But, that doesn’t mean I’m particularly excited about the 4pc bonus that Blizzard is proposing to implement either. Although I think it will be a boon to me as a 25-man raider (because it means that if I manage my RT’s accordingly, I can get a 25% boost a large majority of the time), what furrows my brow is how this additional healing translates to the smaller raid team. Hopefully, the table in the preceding section at least illustrated that CH is not a large contributor to shamans’ healing in 10s. In fact, for each of the 10 HM fights shown, CH made up *less than 10%* of the shaman’s healing done, and these are the top-ranked WoL parses for each encounter!
Furthermore, I fear that the 4pc bonus greatly encourages CH spam (through RT targets) as the solution to any group damage in both 10s and 25s. With Grid enabled to show precisely who has one of my rolling RT’s, those players will become my priority targets for any CH bounces—why sacrifice the 25% boost to heal with anything else? In 10s, this encourages (in my opinion) some horrible decision-making, because it means shaman will be more likely to gamble with their CH, in the hopes of hitting more than 1-2 targets, so that they can benefit from the added boost in healing. And with that, you get ever farther away from the Cataclysm Healing Mantra of “Decisions Matter”.
Instead, I think the solution to shamans’ Tier 12 4-piece predicament is to decouple the bonus from CH (much as I love the spell) and offer something a little more unique, possibly by altering the effects of some of our lesser-used spells or offering us a benefit regardless of spell type:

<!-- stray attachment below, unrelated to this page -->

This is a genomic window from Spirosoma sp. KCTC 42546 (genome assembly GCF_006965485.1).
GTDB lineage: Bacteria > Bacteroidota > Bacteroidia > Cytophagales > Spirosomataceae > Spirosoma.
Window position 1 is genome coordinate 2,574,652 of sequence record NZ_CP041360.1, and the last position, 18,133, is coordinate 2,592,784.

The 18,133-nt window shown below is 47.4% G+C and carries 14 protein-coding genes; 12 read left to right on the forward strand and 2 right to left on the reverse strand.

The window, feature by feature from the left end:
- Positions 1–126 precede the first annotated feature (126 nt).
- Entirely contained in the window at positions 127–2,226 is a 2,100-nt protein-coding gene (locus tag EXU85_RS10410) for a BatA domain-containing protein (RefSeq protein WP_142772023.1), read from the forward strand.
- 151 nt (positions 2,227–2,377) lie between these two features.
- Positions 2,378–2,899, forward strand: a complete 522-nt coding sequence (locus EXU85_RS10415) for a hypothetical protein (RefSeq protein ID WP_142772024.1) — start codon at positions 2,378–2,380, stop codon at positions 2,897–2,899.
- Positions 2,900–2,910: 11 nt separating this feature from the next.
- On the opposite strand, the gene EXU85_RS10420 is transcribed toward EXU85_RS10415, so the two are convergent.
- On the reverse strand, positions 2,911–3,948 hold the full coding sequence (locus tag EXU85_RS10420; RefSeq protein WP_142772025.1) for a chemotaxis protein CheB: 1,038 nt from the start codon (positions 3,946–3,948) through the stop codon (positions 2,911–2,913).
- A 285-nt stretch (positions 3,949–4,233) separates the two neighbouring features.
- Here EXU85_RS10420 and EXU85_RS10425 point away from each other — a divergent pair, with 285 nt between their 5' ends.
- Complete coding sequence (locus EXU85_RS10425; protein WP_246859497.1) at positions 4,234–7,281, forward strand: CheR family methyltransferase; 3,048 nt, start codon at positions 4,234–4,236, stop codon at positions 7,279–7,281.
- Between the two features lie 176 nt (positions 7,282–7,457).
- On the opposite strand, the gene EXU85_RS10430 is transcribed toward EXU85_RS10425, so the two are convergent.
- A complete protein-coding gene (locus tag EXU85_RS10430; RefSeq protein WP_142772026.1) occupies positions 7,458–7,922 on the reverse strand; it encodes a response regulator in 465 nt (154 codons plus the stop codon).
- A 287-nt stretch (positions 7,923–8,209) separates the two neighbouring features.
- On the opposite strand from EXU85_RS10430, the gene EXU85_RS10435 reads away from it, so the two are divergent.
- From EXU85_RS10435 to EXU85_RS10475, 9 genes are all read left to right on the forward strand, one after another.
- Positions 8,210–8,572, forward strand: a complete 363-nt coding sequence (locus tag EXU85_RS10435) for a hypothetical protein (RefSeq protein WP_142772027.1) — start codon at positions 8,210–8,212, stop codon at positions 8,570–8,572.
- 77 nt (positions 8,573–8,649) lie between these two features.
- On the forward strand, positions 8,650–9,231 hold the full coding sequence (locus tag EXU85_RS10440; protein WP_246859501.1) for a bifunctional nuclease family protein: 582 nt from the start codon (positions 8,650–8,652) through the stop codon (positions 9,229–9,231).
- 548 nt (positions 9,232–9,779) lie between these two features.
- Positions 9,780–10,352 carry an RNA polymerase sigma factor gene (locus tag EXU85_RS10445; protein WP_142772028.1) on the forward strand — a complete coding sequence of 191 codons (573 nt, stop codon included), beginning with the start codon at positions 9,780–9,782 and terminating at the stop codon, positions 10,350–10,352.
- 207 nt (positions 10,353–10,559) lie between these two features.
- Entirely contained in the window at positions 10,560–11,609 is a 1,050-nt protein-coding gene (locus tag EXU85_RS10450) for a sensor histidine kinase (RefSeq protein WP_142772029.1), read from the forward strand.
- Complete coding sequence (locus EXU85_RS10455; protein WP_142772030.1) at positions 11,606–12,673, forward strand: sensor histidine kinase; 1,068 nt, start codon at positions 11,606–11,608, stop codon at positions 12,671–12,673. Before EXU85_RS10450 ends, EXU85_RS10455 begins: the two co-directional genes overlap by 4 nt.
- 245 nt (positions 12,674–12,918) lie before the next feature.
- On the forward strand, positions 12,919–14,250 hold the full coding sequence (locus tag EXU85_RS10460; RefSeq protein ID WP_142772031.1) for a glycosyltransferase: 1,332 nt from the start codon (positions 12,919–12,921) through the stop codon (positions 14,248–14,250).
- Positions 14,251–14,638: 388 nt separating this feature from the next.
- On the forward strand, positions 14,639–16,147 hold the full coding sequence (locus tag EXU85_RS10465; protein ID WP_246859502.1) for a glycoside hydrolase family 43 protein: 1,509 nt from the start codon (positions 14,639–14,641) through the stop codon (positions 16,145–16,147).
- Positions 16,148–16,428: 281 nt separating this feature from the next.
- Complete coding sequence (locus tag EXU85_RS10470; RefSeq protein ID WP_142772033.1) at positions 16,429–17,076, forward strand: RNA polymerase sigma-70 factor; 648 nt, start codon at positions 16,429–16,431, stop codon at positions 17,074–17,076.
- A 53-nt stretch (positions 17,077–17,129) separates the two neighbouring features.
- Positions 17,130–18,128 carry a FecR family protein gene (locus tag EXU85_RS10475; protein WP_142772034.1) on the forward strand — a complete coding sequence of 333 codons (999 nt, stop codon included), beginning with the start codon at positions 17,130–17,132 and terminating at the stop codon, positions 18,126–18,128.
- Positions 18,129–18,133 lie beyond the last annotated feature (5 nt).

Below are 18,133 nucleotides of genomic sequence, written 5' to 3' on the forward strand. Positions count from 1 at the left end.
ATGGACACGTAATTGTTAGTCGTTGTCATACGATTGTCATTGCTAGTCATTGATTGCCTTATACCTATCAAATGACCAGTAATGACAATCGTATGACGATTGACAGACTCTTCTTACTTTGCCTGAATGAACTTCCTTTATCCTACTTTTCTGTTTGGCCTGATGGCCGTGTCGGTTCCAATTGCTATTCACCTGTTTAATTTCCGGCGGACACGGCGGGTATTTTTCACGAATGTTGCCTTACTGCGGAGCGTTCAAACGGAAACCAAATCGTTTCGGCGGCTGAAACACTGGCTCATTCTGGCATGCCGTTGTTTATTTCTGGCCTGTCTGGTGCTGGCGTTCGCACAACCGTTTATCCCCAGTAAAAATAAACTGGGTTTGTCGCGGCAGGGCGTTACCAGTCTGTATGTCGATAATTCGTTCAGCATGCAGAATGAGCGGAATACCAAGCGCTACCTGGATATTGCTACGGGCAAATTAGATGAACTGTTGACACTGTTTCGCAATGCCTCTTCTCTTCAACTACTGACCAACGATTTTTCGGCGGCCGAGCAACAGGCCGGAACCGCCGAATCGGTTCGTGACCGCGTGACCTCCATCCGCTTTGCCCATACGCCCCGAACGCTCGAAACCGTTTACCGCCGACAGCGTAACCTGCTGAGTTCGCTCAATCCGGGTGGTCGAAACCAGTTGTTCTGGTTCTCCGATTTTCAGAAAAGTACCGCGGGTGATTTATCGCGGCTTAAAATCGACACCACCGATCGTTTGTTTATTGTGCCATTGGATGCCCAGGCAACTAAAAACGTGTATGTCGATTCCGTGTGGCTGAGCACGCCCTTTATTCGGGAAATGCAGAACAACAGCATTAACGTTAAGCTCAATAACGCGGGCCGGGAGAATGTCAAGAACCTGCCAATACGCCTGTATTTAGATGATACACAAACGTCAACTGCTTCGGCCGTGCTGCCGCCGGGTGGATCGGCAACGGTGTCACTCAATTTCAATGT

- Your Unleash Life spell now buffs your next 2-3 casts, instead of 1 (which would allow shaman the *choice* of using single-target or multi-target healing), or … Using Unleash Elements grants you 10% haste for 8-10 seconds (providing us a mini-CD to use during AOE periods)
- Your Healing Stream Totem’s effects now apply to the lowest 6-8 people in your raid, regardless of group (which would provide a mini hot on low HP players and have a much higher effective healing number than HST has currently )
- Dropping Stoneclaw totem now places a shield on the 4 closest targets (which would allow shaman some mitigation and also reward more active totem-twisting).
- Your healing spells have a chance to proc Soothing Waters on a target, which will absorb [X] damage over 10 seconds (similar to Val’anyr’s procs)
- Your healing spells have the chance to summon a Guardian of Hyjal, who will boost your healing done by 15% for 20 seconds (although I could see the arguments against a random-proc healing boost)
- Your Earthshield can now be cast on up to 3 targets (incredibly uninteresting, but would provide a solid boost to healing throughput of both single- and mutli-target spells and some set-it-and-forget-it healing).
Remember the Sunwell
We shamans have heard it over and over again since the end of Sunwell—the days of CH spam are gone. The days of turning to CH, no matter the circumstance, are done with. This is a new era where Resto Shaman are more than 1-button victors. And while I didn’t quite believe that at the end of Wrath (where I would hit nothing else but CH for most of ICC), in Cataclysm I’m actually willing to admit that we’ve come a long way since those days on the Isle of Quel’Danas. In fact, one of the things that I enjoy most about playing my Resto Shaman is that our toolkit has been markedly improved since then, to the point where it offers two very viable, and useful, playstyles.
But with a 4-piece bonus tied to CH, my overarching concern is that in the quest to boost Shamans’ AOE healing, we’re taking a step backwards and placing an emphasis on the very spell that we’ve been trying to get away from. And whereas 25-man raiders will likely see a fairly big boost to our output (one that I’m definitely excited about), I can’t put aside the feeling that our 10s counterparts will be shafted (much like they were with Tier 10’s 4-piece) with a bonus that’s beneficial in a select few encounters but the rest of the time leaves much to be desired.
Credit for the Slider Image: Udon Entertainment via DeviantArt